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The British press described him as 'the wickedest man in the world', he drove many of his lovers to madness and inspired the free-love generation of the 1960s. But Aleister Crowley, dark magician, poet and author, died a penniless drug addict who questioned his own philosophies. He spent his life proclaiming himself to be 'the beast 666', but was he just a spoilt rich boy rebelling against a repressive mother?
Baptised Edward Alexander but known as Aleister, the young Crowley was born into a family of staunch Plymouth Brethren, a puritanical Christian sect. He was taught that God was all powerful and that the sins of the flesh would be punished in the fires of hell. For the young Crowley, free will was not an option.
When Aleister was 11, his father died and the boy's feelings towards the church, and his family, turned to hate. He labelled the Plymouth Brethren a 'detestable crew', and it became clear that Crowley was not growing up to be the son his mother had dreamt of when he was caught torturing a cat to test if it had nine lives.
In his early teens, Crowley's mother caught him masturbating and in disgust called him 'the beast'. Far from being ashamed, however, Crowley adopted the name. At 14, as a way of punishing her, he had sex with a maid on her bed. This marked the beginning of Crowley's sexual life and he was forced to leave many schools, on one occasion because he had caught gonorrhoea from a prostitute.
In 1895, Crowley attended Cambridge University and began to publish sexually explicit poetry. A year later, however, a trust fund which had been set up after the death of his father matured, and, freed from dependence on his family, Crowley left university. Three years later, Crowley was initiated into a society called the Golden Dawn, which taught magic, alchemy and tarot. Taking the name Frater Perdurabo (Latin for 'I will endure'), he rose quickly through their ranks.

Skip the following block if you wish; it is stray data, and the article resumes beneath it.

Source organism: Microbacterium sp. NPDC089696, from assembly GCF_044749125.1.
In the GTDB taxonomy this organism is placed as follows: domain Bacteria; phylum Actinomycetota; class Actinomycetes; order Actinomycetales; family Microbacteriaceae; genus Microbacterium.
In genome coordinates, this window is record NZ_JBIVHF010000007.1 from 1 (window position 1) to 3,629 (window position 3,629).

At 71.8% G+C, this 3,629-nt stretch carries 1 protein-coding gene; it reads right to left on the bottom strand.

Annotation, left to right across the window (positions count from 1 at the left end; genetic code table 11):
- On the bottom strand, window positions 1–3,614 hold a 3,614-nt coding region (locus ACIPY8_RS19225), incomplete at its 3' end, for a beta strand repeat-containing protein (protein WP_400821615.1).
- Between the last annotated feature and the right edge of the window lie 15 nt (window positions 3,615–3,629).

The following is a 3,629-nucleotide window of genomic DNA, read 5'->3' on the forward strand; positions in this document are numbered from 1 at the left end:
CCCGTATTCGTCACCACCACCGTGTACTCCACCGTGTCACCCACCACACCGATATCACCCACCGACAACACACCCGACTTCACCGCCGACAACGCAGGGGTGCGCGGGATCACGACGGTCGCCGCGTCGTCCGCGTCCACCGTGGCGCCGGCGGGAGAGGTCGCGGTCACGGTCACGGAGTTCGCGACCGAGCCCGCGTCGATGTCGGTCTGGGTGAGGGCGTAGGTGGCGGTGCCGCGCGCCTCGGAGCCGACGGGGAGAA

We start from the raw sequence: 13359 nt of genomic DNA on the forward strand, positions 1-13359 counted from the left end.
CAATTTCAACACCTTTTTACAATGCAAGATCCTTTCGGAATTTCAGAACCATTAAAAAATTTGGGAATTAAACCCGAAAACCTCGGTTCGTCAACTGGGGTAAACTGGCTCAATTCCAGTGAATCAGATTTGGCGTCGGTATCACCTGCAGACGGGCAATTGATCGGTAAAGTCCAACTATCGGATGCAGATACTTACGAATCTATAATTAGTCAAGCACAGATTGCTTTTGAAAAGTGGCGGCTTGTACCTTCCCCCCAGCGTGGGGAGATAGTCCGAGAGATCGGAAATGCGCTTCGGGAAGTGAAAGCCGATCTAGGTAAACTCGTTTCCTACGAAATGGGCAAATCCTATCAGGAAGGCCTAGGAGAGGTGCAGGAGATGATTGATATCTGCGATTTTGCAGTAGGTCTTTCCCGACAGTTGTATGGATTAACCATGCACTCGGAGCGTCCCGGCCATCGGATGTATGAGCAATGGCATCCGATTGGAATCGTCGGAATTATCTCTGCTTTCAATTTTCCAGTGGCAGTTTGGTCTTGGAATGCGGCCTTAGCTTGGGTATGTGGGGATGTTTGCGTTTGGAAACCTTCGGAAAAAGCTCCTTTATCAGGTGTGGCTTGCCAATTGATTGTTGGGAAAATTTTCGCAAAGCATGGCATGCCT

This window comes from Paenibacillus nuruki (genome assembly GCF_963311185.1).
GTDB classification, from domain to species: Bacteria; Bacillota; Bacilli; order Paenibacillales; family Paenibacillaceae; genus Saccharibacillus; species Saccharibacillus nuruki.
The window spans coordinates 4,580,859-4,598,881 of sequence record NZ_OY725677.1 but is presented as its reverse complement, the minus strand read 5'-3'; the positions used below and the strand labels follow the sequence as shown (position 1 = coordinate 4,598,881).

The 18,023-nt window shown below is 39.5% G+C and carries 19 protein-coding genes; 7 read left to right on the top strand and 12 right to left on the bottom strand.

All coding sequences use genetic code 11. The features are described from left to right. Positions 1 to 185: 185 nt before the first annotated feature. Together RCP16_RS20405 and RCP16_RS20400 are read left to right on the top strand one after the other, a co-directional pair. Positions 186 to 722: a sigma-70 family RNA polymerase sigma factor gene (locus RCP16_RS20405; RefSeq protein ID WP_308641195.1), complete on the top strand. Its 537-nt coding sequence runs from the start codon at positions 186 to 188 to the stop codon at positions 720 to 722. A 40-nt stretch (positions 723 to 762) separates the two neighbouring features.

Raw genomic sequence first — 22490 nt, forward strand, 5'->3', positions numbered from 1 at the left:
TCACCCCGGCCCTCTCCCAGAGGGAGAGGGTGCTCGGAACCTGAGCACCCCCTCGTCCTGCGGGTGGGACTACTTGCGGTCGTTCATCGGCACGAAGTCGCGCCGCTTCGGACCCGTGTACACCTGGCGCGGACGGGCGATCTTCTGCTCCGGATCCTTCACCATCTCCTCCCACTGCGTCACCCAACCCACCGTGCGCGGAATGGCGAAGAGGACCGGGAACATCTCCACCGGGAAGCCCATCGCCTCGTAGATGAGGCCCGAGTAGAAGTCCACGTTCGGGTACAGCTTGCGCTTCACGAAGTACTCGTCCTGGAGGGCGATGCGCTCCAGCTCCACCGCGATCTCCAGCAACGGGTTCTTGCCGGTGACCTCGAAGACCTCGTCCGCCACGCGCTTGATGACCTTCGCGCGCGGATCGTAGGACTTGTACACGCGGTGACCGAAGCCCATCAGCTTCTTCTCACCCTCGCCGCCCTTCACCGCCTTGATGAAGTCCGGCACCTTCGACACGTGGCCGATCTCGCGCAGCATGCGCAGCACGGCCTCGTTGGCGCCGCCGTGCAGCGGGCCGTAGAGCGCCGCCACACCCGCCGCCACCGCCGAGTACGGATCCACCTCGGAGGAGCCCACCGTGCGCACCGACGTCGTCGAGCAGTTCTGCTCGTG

Over the next few years he travelled extensively and immersed himself in the occult, eventually growing irritated with the members of the Golden Dawn because he felt they were not taking magic seriously enough. Desperate to perform an extreme ritual, Crowley bought a house, Boleskine, in Loch Ness.
Once there, he set about performing the Abra-Melin, a black-magic ritual dating from the 14th century. The purpose of this ritual was to have a conversation with the 'higher self', or Holy Guardian Angel. It took six months, and such was its power that nobody had attempted it for centuries. Halfway through this dangerous ritual, however, Crowley met a young society lady named Rose Kelly – and a day later they were married. The Abra-Melin was forgotten and the newlyweds went on their honeymoon to Egypt.
Triumph of the will
In Egypt, between intense sex sessions with Rose, Crowley practised more black-magic rituals to impress her. Deep within the king's chamber in the Great Pyramid he recited the preliminary invocation of the occult ritual called Goetia. It had unexpected consequences.
Rose, who had previously known nothing of the occult, began to chant. In a trance, she repeated 'They are waiting for you' over and over. Crowley was irritated and sceptical of his new wife and her previously hidden clairvoyant skills but she went on to tell him that he had offended the Egyptian god Horus by not finishing the Abra-Melin. Crowley quickly set about an invocation, and a strange voice identifying itself as Aiwass began to speak in their hotel room.